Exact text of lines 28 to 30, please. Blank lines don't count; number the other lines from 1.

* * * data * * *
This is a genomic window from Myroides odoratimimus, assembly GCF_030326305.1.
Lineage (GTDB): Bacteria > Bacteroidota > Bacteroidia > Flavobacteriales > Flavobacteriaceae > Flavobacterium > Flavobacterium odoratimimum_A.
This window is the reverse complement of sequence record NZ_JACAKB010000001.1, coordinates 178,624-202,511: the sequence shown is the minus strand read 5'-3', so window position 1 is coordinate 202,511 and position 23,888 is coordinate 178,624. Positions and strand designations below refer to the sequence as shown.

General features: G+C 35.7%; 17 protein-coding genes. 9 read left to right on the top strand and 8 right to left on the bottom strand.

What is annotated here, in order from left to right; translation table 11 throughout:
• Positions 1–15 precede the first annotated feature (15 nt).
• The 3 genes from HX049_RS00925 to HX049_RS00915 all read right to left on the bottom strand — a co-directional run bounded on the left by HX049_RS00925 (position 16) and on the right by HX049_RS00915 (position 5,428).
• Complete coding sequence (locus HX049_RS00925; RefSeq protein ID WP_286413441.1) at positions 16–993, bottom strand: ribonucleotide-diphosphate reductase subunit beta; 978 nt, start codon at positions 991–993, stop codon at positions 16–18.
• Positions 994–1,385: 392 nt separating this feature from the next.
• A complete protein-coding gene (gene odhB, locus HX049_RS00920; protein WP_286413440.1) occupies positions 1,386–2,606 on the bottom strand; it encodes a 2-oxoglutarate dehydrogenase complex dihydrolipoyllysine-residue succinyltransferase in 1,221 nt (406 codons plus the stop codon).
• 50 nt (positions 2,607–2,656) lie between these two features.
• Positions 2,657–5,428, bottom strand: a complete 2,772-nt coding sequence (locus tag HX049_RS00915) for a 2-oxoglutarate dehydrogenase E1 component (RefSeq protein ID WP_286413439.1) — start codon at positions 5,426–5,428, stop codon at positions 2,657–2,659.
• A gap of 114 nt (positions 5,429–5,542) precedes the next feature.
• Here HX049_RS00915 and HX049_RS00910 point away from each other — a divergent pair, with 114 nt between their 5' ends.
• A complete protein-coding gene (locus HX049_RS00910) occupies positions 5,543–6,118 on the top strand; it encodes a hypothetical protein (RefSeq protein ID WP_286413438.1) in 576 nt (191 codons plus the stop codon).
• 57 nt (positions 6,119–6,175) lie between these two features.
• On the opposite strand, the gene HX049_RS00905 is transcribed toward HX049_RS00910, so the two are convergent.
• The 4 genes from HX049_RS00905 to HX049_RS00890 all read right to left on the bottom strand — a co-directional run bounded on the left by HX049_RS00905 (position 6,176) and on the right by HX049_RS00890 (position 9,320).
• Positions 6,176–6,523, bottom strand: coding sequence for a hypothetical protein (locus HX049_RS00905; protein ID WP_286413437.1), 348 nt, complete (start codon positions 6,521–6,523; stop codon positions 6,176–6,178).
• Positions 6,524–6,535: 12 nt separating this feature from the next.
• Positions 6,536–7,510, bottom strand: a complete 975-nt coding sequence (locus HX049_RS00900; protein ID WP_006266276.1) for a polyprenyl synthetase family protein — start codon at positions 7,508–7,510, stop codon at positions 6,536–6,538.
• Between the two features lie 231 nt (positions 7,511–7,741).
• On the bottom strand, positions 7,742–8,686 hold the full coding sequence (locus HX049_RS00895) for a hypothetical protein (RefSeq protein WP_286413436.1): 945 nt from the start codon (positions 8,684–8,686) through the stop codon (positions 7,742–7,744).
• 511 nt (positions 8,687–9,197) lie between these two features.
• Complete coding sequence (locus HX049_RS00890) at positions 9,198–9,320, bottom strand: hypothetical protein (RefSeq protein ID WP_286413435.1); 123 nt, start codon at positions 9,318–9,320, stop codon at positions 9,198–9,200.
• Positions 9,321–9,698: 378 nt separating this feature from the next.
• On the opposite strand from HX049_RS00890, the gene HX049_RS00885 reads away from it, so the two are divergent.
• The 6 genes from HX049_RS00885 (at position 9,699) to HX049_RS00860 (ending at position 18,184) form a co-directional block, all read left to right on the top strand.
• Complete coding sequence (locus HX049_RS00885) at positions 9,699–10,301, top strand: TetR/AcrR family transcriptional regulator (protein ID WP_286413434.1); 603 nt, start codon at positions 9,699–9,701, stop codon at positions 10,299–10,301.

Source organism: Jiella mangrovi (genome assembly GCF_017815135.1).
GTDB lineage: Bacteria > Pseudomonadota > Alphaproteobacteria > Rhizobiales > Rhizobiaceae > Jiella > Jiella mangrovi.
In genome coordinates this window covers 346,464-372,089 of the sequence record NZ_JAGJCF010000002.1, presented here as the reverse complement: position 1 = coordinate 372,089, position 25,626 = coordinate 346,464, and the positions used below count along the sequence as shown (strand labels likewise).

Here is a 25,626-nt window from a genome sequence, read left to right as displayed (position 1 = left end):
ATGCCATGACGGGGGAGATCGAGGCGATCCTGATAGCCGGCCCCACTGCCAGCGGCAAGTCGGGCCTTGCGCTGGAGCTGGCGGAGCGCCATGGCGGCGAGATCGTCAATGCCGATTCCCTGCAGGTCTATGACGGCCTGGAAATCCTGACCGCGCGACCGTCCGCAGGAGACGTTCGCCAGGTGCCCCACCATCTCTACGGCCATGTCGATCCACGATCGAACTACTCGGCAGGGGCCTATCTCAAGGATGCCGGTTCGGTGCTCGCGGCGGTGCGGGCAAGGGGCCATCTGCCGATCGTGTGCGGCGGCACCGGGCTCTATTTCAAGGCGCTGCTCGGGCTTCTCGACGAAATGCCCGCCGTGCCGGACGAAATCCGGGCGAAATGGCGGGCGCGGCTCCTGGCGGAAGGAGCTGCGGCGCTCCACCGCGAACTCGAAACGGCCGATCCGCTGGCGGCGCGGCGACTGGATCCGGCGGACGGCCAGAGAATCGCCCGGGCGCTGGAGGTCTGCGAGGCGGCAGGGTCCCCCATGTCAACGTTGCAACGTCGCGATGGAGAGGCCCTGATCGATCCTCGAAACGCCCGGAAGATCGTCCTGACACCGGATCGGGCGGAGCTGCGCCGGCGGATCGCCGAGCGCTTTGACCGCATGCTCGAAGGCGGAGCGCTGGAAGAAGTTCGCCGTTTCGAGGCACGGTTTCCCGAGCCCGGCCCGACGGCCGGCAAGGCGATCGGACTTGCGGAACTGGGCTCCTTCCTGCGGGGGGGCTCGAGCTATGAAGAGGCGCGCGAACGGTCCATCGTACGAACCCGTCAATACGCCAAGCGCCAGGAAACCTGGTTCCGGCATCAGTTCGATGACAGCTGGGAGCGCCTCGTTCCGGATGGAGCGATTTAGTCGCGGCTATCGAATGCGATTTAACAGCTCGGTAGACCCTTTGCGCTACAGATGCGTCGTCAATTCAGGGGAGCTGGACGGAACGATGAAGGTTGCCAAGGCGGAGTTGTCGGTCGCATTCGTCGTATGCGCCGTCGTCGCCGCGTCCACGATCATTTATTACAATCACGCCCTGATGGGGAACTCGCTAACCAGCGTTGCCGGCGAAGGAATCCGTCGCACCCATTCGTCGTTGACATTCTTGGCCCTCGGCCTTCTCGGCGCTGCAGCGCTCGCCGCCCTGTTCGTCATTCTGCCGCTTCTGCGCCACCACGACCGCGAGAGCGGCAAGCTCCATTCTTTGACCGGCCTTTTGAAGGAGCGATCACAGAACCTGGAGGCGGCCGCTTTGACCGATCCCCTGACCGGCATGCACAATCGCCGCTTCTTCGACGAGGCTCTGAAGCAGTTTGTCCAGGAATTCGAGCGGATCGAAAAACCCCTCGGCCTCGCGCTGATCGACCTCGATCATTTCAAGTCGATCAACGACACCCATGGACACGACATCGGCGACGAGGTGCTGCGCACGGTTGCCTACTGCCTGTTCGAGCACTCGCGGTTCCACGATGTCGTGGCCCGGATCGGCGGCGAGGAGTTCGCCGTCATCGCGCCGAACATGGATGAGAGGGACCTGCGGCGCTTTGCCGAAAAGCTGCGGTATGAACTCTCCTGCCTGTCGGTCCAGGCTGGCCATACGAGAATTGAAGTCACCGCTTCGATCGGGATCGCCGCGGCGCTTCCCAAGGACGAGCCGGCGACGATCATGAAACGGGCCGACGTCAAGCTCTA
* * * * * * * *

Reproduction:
• The 6 genes from HX049_RS00885 (at position 9,699) to HX049_RS00860 (ending at position 18,184) form a co-directional block, all read left to right on the top strand.
• Complete coding sequence (locus HX049_RS00885) at positions 9,699–10,301, top strand: TetR/AcrR family transcriptional regulator (protein ID WP_286413434.1); 603 nt, start codon at positions 9,699–9,701, stop codon at positions 10,299–10,301.

Source organism: Jiella mangrovi (genome assembly GCF_017815135.1).